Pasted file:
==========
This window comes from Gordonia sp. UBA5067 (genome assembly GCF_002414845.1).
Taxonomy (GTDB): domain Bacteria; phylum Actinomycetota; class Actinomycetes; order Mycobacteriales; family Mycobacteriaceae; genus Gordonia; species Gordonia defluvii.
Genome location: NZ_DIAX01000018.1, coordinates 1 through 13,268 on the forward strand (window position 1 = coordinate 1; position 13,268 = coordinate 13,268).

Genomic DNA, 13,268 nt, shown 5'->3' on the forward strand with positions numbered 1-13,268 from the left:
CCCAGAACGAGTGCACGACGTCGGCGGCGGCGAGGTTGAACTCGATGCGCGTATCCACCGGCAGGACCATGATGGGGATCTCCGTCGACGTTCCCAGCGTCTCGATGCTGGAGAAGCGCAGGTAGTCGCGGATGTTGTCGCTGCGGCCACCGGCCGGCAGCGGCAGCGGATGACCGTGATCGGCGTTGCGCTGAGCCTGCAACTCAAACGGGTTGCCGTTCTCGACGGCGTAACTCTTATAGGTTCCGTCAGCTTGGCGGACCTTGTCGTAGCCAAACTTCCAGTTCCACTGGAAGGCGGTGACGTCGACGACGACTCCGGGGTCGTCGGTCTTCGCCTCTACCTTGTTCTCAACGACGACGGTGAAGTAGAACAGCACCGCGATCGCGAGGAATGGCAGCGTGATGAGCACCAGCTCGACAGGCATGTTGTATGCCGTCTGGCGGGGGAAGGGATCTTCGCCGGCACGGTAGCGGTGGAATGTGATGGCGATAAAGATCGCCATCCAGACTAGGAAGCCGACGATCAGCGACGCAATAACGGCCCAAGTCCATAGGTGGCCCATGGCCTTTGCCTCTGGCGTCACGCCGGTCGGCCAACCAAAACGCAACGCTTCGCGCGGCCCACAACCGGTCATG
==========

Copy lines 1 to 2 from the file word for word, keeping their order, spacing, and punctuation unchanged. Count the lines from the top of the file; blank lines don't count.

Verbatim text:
This window comes from Gordonia sp. UBA5067 (genome assembly GCF_002414845.1).
Taxonomy (GTDB): domain Bacteria; phylum Actinomycetota; class Actinomycetes; order Mycobacteriales; family Mycobacteriaceae; genus Gordonia; species Gordonia defluvii.